the talking dog
Died Of Natural Causes
May 23, 2002
Levy most probably died of natural causes, according to the coroner who examined
the battered, twisted skeletal remains of the former congressional intern after
they were exhumed from a shallow, hidden grave yesterday.
preliminary, but thorough review of the evidence strongly indicates that Ms.
Levy died in her sleep," stated Washington D.C. coroner William Henderson.
Mr. Henderson noted that the extreme fragmentation of the bones of the
young woman's forehead and ribs are consistent with heart failure and a possible
stroke. Due to the proximity of Ms. Levy's apartment to Rock Creek
Park, noted the coroner, the scent of her decaying remains was likely picked up
by resident animals who dragged her out of bed, through the apartment door, down
five flights of stairs and across a busy thoroughfare at mid-day on May 1, 2001.
coroner downplayed the significance of the various metal shards found imbedded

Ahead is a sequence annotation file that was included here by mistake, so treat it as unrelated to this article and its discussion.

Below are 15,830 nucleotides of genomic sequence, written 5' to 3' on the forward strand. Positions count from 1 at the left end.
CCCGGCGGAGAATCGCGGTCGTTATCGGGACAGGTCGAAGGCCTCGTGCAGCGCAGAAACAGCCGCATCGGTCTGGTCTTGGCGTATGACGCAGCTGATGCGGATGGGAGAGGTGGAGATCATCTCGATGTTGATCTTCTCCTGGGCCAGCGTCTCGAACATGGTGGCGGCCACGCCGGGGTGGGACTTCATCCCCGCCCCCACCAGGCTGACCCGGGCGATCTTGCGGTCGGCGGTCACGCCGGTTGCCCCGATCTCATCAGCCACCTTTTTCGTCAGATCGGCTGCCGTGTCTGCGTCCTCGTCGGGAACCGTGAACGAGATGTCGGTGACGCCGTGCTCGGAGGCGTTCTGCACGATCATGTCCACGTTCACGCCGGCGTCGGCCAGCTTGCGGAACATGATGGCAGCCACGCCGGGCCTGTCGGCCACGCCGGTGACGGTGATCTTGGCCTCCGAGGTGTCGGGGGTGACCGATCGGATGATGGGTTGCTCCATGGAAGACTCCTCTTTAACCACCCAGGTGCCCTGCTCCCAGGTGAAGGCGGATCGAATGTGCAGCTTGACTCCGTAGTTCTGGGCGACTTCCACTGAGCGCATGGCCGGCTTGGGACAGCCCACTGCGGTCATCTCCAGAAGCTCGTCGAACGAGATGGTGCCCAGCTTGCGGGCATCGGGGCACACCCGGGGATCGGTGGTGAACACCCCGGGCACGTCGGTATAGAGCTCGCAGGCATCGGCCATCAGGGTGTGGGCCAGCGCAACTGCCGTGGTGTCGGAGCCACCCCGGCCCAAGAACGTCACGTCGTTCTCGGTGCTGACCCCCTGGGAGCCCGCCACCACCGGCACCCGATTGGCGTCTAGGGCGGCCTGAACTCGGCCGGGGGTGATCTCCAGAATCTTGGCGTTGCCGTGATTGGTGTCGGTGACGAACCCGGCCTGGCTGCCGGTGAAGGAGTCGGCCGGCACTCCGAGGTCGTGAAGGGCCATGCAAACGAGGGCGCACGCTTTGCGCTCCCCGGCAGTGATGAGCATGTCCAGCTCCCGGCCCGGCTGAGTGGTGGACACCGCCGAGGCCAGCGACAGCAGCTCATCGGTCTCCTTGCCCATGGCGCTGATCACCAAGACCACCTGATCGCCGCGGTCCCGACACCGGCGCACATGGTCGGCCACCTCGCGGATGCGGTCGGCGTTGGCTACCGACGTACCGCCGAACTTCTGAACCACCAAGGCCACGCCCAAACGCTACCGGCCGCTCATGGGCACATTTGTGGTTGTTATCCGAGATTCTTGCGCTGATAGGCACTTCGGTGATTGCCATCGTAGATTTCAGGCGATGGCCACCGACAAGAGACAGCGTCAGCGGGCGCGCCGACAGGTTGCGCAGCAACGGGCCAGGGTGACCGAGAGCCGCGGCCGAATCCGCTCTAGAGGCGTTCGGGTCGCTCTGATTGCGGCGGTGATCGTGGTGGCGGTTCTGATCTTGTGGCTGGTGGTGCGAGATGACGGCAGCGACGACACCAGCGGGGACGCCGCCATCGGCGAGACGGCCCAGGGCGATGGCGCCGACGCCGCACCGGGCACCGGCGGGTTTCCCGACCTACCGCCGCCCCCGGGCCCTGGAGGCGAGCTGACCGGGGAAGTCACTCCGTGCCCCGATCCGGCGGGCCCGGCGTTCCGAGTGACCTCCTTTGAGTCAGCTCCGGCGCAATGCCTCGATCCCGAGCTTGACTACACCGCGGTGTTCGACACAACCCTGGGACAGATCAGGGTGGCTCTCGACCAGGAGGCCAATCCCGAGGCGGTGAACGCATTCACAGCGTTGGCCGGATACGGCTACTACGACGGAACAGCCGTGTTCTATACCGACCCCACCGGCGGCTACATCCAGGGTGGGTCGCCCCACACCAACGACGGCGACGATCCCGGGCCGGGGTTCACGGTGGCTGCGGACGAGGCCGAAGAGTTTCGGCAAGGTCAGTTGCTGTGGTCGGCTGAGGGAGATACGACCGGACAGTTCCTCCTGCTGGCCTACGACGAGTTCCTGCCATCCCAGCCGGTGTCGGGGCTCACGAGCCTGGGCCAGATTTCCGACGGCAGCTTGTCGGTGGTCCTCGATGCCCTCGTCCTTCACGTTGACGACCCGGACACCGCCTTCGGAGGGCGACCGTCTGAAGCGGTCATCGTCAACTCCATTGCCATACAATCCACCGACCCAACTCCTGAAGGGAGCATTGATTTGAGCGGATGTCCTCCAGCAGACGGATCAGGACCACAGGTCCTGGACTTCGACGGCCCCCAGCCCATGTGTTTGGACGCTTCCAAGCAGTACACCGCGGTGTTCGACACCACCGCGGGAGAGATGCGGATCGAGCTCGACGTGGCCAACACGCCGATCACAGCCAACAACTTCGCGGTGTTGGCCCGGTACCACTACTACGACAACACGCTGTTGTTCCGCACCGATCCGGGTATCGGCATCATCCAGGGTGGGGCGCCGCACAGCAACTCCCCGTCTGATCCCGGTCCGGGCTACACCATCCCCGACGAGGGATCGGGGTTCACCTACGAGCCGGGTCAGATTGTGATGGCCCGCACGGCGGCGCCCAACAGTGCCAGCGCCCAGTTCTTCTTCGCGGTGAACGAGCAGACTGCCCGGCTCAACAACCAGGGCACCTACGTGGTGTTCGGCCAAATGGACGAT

in the young woman's spine and the back of her skull.
Although cylindrically shaped, the fragments in all probability chipped
off of the shovel used to dig the shallow, hidden grave.
Mr. Henderson noted that "the most reasonable hypothesis" was
that in the dark, a passer-by mistook Ms. Levy's clothed and bejeweled five-foot
six skeleton for that of a large raccoon or squirrel and decided to afford it a
coroner also ruled out the possibility that the fragments could be bullets,
because "bullets come from a gun, not a shovel."
Mr. Henderson attributed the powdery residue found on the ribcage and
forehead to sulfur from a match apparently lit by the passerby, noting that the
burial likely occurred on after
2:00 a.m. on a moonless night the day after D.C. police announced they had
finished scouring the park. A cow
grazing in the area apparently later died near the grave, said the coroner,
explaining the leather "mask" encasing Mr. Levy's entire skull.